Currently, references to the media include:

5.3 Elimination of gender stereotypes in the media
The media have a crucial role to play in combating gender stereotypes. It can contribute to presenting a realistic picture of the skills and potential of women and men in modern society and avoid portraying them in a degrading and offensive manner. Dialogue with stakeholders and awareness-raising campaigns should be promoted at all levels.

Key actions
Support awareness-raising campaigns and exchange of good practices in schools and enterprises on non-stereotyped gender roles and develop dialogue with media to encourage a non-stereotyped portrayal of women and men.

Over the next five years, the Commission has committed to tackle gender inequality in the EU by carrying out 21 specific activities which are outlined in a new gender equality. Proposals include helping set up a new €50 million European institute for gender equality, reviewing all existing EU gender equality law, increasing awareness of gender inequality, ensuring gender equality is considered in all policies and pressing for better statistics. The roadmap aims to, inter alia, tackle the pay gap between men and women, support better work/life balance, eliminate violence and trafficking, support gender budgeting and promote gender equality both within and outside the EU.

The roadmap sets out six priority areas for action in the 2006-2010 period.

As agreed on the occasion of last year’s International Women’s Day, the new European institute for gender equality should be operational by 1 January 2007. If approved, it will have a €52.5million budget for the period until 2013. The institute will be a centre of excellence for gender equality issues, providing expertise and improving knowledge. Its tasks will include raising awareness among European citizens of EU gender equality policy, gathering and analysing objective, reliable data that can be compared at EU level and the developing new methodological tools.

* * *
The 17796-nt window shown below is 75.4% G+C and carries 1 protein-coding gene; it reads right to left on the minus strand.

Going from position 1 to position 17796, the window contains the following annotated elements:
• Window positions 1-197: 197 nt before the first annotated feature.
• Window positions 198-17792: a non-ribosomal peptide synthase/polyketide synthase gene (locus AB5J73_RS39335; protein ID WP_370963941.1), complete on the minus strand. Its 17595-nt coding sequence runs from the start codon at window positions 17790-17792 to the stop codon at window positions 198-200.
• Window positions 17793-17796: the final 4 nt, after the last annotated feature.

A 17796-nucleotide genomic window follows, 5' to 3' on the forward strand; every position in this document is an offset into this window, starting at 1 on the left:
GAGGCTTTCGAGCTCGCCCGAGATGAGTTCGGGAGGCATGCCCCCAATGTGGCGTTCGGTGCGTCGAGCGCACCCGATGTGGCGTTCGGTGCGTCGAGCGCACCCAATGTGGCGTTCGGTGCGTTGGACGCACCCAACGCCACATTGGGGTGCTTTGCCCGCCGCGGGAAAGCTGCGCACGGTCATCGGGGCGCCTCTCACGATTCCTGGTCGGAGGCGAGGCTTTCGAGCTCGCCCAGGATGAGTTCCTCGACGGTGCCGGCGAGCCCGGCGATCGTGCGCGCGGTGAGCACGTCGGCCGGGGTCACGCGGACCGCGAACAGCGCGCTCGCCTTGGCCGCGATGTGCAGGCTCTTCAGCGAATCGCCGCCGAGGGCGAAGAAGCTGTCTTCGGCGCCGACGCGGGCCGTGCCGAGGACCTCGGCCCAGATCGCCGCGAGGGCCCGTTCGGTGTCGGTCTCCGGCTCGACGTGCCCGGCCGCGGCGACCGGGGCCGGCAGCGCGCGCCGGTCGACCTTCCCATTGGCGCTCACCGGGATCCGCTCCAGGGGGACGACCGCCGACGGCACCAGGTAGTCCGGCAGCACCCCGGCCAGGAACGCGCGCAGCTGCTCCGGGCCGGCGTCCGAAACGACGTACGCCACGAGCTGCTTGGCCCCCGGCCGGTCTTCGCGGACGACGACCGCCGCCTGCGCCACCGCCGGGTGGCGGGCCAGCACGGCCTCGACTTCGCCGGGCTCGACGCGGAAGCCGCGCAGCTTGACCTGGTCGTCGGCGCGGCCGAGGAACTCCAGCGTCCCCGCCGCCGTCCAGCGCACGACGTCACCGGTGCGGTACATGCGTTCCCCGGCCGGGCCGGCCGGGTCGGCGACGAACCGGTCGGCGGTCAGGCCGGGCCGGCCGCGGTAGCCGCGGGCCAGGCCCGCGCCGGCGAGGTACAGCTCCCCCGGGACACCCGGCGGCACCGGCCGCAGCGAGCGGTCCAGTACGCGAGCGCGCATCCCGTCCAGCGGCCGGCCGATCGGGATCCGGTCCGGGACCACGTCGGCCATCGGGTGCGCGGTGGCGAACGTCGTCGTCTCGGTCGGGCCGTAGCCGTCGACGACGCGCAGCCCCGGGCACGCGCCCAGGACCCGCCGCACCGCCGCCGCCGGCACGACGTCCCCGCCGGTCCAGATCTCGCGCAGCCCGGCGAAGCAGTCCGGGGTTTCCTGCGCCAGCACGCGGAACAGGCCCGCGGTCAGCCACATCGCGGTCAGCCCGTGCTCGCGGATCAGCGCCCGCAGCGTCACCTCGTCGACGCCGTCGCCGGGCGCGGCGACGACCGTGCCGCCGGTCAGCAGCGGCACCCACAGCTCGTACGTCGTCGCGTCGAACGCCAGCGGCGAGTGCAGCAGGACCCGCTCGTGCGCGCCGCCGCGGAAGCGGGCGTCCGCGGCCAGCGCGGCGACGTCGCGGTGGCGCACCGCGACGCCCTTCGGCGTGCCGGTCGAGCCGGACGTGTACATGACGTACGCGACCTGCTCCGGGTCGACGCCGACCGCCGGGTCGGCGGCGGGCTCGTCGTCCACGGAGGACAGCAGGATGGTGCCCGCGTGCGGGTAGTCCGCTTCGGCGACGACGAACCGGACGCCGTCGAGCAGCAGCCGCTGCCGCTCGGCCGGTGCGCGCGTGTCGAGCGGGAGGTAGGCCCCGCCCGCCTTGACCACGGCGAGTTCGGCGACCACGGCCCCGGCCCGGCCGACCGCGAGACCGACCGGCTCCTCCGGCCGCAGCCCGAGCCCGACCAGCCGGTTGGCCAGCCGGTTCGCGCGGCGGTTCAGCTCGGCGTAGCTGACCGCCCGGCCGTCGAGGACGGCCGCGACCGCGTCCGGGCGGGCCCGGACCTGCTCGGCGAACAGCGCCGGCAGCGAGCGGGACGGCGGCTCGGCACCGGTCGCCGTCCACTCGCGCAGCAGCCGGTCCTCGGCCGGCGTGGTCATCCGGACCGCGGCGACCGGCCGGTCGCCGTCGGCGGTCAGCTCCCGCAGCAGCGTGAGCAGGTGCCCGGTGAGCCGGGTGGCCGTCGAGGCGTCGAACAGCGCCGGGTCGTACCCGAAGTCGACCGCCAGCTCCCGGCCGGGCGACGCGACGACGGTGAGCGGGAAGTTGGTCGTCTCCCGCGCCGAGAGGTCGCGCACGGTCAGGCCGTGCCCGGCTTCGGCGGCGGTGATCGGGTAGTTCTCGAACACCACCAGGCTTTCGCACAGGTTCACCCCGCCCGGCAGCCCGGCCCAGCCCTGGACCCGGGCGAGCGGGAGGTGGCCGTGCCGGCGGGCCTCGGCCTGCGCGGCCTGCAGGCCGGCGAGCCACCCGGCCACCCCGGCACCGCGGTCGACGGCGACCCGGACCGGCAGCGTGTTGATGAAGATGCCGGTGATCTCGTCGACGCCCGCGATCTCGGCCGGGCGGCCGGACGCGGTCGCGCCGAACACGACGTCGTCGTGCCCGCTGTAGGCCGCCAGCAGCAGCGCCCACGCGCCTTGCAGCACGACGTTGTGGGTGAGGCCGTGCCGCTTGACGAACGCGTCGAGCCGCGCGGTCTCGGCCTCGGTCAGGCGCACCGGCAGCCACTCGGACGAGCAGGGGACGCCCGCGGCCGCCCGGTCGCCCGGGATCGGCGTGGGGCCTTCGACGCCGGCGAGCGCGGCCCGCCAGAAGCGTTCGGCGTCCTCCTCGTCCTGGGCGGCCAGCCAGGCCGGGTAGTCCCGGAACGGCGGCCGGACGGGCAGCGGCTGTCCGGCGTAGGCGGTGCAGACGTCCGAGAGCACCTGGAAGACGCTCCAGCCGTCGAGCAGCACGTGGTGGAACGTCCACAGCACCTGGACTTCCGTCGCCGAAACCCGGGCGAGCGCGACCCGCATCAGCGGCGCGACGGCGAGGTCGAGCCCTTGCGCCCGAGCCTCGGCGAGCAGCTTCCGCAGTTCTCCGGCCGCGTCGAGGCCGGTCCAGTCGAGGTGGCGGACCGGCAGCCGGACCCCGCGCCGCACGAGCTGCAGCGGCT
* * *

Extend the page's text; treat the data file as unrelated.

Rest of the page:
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Services directive: Europe’s leaders give the green light

EPP-ED Group Spokesman on the Services Directive and author of the European Parliament's position on the Services Directive, Malcolm Harbour MEP, has welcomed the political agreement in the European Council on the Services Directive on the basis of the outcome of the vote in the. In a news release he said:

"I welcome the political impetus given to the Services Directive by the Heads of State and Government", declared Malcolm Harbour. "Hopefully the Commission will act without delay to produce a revised Directive on the basis of the broad consensus reached in the European Parliament and the Council of Ministers will move quickly to adopt this piece of key legislation".

"If the Commission completes its work and the Council follows the position adopted today then Parliament may be able to adopt the Services Directive before the end of this year. This legislation can deliver both jobs and growth in the European economy and any unnecessary delay must be avoided. We have worked intensively in the European Parliament on this legislation and have been able to achieve a broad consensus on the freedom to provide services.

However, UNICE is concerned that political pressure and the tight timeline envisaged may be detrimental to the quality and value of the directive. In a letter to Commissioner McCreevy, UNICE President Ernest-Antoine Seillière reminds the Commission of its prime responsibility as guardian of the Treaty and its fundamental freedoms, and urges it to come up with a proposal that genuinely delivers for growth and jobs and contributes for the Lisbon objectives and European competitiveness. These concerns were also loudly voiced at the second meeting of the UNICE-ESF European Services Platform on 27 March.

Read the UNICE letter.


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World Cup: FIFA lifts restrictions on World Cup photos

World football’s governing body, FIFA, and the World Association of Newspapers, WAN, have announced that they have reached agreement to lift all restrictions on digital publication of photographs of the 2006 FIFA World Cup in Germany.

As reported in last month’s newsletter, FIFA had originally limited the number of photographs that could be published on the web and required that they should only be published two hours after games ended. WAN and the coalition of news agencies had opposed the restrictions on the grounds that they interfered with media freedom to report.

To avoid future problems, FIFA has invited WAN to delegate a Member to the FIFA Media Committee.

Meanwhile, Germany’s Bundesrat, one of the country’s five constitutional bodies, has passed a recommendation supporting EU proposals to create a short news access right to sports and other public events for broadcasters, and recommending its implementation into German national law. The Bundesrat recommendation said the news right should cover both access to the host broadcaster’s signal and access to locations where public events were taking place. More at: